This website contains material which is owned by or licensed to us. This material includes, but is not limited to, the design, layout, look, appearance and graphics. Reproduction is prohibited other than in accordance with the copyright notice, which forms part of these terms and conditions.

All trademarks reproduced in this website, which are not the property of, or licensed to the operator, are acknowledged on the website.

Unauthorized use of this website may give rise to a claim for damages and/or be a criminal offense.

From time to time, this website may also include links to other websites. These links are provided for your convenience to provide further information. They do not signify that we endorse the website(s). We have no responsibility for the content of the linked website(s).

Your use of this website and any dispute arising out of such use of the website is subject to the laws of United States.

  • MCNewsletters.com

    Carb Manipulation: Your Simple Guide to Looking Good Naked

     

  • Lookin' Good Naked

    We're all looking for the magic bullet of weight loss. Well, as you've probably heard and read a million times before, "There ain't none".

     

    That being said, there are many things you can do to change the way you look. I'm going to serve up one of the most powerful ways for you here. It has to do with the way you eat. More specifically, it has to do with manipulation of carbs in your diet to create a fat-burning environment in your body.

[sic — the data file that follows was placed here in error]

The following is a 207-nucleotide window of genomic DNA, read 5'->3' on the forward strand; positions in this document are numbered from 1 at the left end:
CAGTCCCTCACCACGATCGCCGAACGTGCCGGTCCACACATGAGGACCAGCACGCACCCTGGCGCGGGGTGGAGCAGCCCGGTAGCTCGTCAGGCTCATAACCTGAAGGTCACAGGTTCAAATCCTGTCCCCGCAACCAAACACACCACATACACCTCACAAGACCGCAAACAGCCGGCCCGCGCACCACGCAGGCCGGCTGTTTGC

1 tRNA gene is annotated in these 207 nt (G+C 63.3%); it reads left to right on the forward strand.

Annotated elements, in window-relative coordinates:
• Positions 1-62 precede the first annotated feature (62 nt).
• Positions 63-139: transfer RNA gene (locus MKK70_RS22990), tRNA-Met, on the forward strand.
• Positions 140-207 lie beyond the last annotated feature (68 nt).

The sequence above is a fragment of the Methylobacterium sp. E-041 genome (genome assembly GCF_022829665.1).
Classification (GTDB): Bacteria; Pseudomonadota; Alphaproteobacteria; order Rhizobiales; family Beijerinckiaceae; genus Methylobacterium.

I've been working with clients for over 15 years and I've always gotten great results. Part of my strategy for results is simple: I research the exercise and nutrition literature, simplify it to where it can be used in the real world, and then put it into action with myself and my clients.

     

    What I'm going to lay out for you here is twofold. I'm going to give you a little background on the difference between the two main types of carbs - fibrous and starchy - so that you know how they affect the way you look, and you know what to look out for when you're making your food purchases.

     

    Then, I’ll detail which carbs you should be eating and when you should be eating them.

     

    Chances are you're at least familiar with the macronutrients: protein, carbs, and fat. You may have heard you need to eliminate one of them and that'll be your ticket to immediate and long lasting weight loss.

     

    Forget what you've read before and learn the truth here.

     

  • Now, Lets kick our fat burning to the next level: Quick Carb Education

    You need all 3 macronutrients: protein, carbs, and fat.
     
    At first glance, it may look like eliminating fat from your diet would be your best bet. It's not.
     
    We're not going to eliminate any of them. But, we are going to manipulate one of them: carbs. Your intake of fibrous and starchy carbs has a huge impact on the way you look.
     
    Fibrous carbs are certain kinds of vegetables, such as broccoli, celery, Tomato, Green or red peppers, Cucumber, Green beans, Peas, Artichoke, Turnips, Asparagus, Eggplant, Radishes, Cabbage, Snow peas... They are classified as fibrous because the structure of the vegetable itself is made of plant fiber (cellulose).